• Plummer-Vinson syndrom, which is a painful atrophy of the mucous membrane covering the tongue, pharynx and esophagus
  • Iron deficiency anaemia
  • Elevated platelets (thrombocytes) count
  • Irregular heartbeat
  • Certain pregnancy complications
  • Delayed growth in children

Iron is required for many enzymes to function properly in the human body, which is why an iron deficiency can manifest in so many different ways and produce symptoms from many different parts of the body.

What foods are rich in iron?

The type of iron most easily absorbed by the human body is heme iron. Compared to non-heme iron, the heme iron is more readily absorbed by the body and it is also less likely to be inhibited by medications or by compounds in the food.

When foods, e.g. cereals, are fortified with iron, they are fortified with non-heme iron.

Examples of good sources of heme iron

  • Liver
  • Blood food, such as blood pudding and blood sausage
  • Clams, oysters, molluscs, mussels
  • Sardines canned in oil
  • Read meat
  • Insects

Examples of good sources of non-heme iron

  • Lentils
  • Beans
  • Chickpeas
  • Black-eyed peas
  • Green leaf vegetables
  • Blackstrap molasses
  • Tofu
  • Pistachios

Cooking in iron pots and pans

Cooking in a cast iron skillet can make your food significantly richer in iron.

For an extra boost, cook acidic foods with a high moist content, such as a tomato based pasta sauce, because such dishes are especially good at absorbing iron from the pan. It is also a good idea to opt for food that will spend a long time in the pot, e.g. a slow-cooked sauce rather than some quickly fried up tomatoes. Scrubbing the bottom of the skillet a bit as you stir the dish, and stirring it frequently, will also increase the iron content in the food.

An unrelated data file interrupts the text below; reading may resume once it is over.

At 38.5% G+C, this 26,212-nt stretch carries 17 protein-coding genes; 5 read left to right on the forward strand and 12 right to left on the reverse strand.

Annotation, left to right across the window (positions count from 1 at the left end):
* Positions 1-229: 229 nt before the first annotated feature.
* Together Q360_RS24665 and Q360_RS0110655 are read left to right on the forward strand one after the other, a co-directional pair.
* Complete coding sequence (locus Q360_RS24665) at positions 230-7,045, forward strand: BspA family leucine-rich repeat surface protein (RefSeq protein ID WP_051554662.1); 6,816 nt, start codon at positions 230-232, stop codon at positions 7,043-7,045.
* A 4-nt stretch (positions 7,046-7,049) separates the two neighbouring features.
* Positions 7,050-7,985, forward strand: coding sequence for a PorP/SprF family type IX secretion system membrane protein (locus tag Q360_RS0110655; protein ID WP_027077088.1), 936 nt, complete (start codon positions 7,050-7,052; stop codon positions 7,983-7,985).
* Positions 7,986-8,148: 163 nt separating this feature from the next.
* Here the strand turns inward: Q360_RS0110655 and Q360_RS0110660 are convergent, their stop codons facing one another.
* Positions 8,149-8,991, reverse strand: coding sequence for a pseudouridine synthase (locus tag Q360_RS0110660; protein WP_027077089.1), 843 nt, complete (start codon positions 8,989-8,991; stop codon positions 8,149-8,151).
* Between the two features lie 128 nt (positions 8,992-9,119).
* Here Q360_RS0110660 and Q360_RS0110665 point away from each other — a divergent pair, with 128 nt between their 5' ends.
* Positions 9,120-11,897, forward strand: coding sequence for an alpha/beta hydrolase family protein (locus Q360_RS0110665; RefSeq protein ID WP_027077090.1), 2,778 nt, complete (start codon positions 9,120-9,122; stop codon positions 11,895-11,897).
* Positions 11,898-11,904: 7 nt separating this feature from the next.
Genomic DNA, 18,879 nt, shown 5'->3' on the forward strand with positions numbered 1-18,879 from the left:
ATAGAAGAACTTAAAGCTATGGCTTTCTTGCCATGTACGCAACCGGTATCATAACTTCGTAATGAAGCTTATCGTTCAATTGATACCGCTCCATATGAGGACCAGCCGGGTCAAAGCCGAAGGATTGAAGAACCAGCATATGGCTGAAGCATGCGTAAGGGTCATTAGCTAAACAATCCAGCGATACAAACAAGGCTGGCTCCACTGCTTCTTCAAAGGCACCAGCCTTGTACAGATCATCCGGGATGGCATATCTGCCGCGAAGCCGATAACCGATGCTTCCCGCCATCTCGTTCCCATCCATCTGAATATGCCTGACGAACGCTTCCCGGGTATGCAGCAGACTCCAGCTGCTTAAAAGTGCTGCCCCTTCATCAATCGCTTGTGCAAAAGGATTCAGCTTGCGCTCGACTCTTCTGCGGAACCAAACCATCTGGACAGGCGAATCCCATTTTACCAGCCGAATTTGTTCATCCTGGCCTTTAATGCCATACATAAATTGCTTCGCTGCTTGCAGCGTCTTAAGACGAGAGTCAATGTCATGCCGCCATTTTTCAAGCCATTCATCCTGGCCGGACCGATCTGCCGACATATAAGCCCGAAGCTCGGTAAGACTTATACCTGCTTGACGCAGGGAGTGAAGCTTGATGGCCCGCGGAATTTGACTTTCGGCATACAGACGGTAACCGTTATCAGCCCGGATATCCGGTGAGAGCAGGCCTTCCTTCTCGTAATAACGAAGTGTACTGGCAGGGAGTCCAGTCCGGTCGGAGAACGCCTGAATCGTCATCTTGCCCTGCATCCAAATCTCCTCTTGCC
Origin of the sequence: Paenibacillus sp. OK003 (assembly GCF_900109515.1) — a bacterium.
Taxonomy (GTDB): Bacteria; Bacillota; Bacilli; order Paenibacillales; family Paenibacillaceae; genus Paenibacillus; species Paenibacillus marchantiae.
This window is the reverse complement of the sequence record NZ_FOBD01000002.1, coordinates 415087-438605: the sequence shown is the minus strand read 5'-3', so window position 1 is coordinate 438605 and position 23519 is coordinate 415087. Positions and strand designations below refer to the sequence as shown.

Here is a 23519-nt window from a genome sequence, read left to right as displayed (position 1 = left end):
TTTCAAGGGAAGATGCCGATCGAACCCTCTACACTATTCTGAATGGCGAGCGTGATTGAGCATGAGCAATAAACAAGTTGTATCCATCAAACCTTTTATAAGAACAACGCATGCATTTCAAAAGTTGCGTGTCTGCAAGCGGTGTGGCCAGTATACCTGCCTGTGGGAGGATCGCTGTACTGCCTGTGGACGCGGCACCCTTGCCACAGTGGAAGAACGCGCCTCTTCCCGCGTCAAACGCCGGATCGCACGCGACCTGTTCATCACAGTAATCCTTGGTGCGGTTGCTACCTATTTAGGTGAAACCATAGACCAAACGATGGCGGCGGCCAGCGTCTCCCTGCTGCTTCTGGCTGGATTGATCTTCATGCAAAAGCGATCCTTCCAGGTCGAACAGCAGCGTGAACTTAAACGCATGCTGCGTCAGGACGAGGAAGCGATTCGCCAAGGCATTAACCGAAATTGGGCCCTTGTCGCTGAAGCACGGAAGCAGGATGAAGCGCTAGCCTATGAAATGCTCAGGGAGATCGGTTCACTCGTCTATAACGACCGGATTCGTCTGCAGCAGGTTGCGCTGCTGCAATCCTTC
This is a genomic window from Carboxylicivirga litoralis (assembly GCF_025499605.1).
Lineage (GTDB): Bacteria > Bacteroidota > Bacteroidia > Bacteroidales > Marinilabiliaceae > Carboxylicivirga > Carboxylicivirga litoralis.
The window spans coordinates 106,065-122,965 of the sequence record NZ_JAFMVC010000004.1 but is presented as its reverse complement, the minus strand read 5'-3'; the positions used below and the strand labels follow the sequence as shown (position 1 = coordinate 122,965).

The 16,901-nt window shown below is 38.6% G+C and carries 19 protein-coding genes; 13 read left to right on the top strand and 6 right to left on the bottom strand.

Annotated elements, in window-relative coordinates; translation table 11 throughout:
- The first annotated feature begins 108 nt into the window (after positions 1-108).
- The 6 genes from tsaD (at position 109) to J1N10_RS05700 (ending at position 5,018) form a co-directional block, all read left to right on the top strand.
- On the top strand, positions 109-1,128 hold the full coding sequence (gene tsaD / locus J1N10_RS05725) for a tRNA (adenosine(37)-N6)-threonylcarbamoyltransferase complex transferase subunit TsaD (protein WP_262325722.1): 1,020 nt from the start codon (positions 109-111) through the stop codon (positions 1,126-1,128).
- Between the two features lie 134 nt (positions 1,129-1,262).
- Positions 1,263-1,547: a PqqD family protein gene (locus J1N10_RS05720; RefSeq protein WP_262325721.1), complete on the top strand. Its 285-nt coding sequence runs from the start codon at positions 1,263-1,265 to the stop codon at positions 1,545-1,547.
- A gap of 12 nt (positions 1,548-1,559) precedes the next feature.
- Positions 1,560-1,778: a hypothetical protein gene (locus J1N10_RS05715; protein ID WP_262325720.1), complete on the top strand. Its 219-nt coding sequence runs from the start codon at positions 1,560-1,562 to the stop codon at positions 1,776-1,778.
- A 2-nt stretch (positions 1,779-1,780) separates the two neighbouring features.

In a study published in the Journal of the American Dietetic Association, 100 grams of spaghetti sauce cooked in a cast iron pot increased its iron content from 0.6 mg to a whopping 5.7 mg.

Dietary supplements

  • One way of making iron more available to the human body is to chelate it to amino acids. This type of iron dietary supplements are often a bit more expensive.
  • Standard iron supplements will typically contain iron (II) fumarate. Iron (II) sulfate is found in some products, and is absorbed equally well as iron (II) fumarate.
  • Elemental iron (reduced iron) is not particularly well absorbed by the human body, but is often the iron of choice for fortified food products, such as enriched breakfast cereals and enriched wheat flour. Compared to iron sulfate, elemental iron is absorbed at only 1/3 to 2/3 the efficiency.

How can I increase my iron absorption?

  • Eat food that is rich in heme iron. (Non heme iron is more difficult for the body to absorb.)
  • If you need a dietary supplement, chose one where the iron is chelated to amino acids.
  • Oxalates form insoluble complexes that bind iron in the gut, preventing your body from absorbing the iron. Avoiding oxalate-rich ingredients can therefore be a good idea when you are making an iron-rich meal. Examples of oxalate-rich foods are sorrel, rhubarb, buckwheat, carambola, parsley, spinach, swiss chards, and many members of the genus Oxalis.

    Leaves of the tea plant (Camellia sinensis) are rich in oxalic acid relative to other plants, but the beverage created by putting tea leaves in hot water will typically contain only low to moderate amounts of oxalic acid.

  • Phytic acid form insoluble complexes that bind iron in the gut, preventing your body from absorbing the iron. Avoiding ingredients rich in phytic acid can therefore be a good idea when you are making an iron-rich meal.

    Phytic acid is found within the hulls of seeds, including grains, nuts and pulses. Many common food preparation techniques will break it down, including the acid fermentation that takes place in a sourdough and when food is pickled.

    As a food additive, phytic acid is used as a preservative and called E391.

  • Non-heme iron is more readily absorbed if consumed together with vitamin C.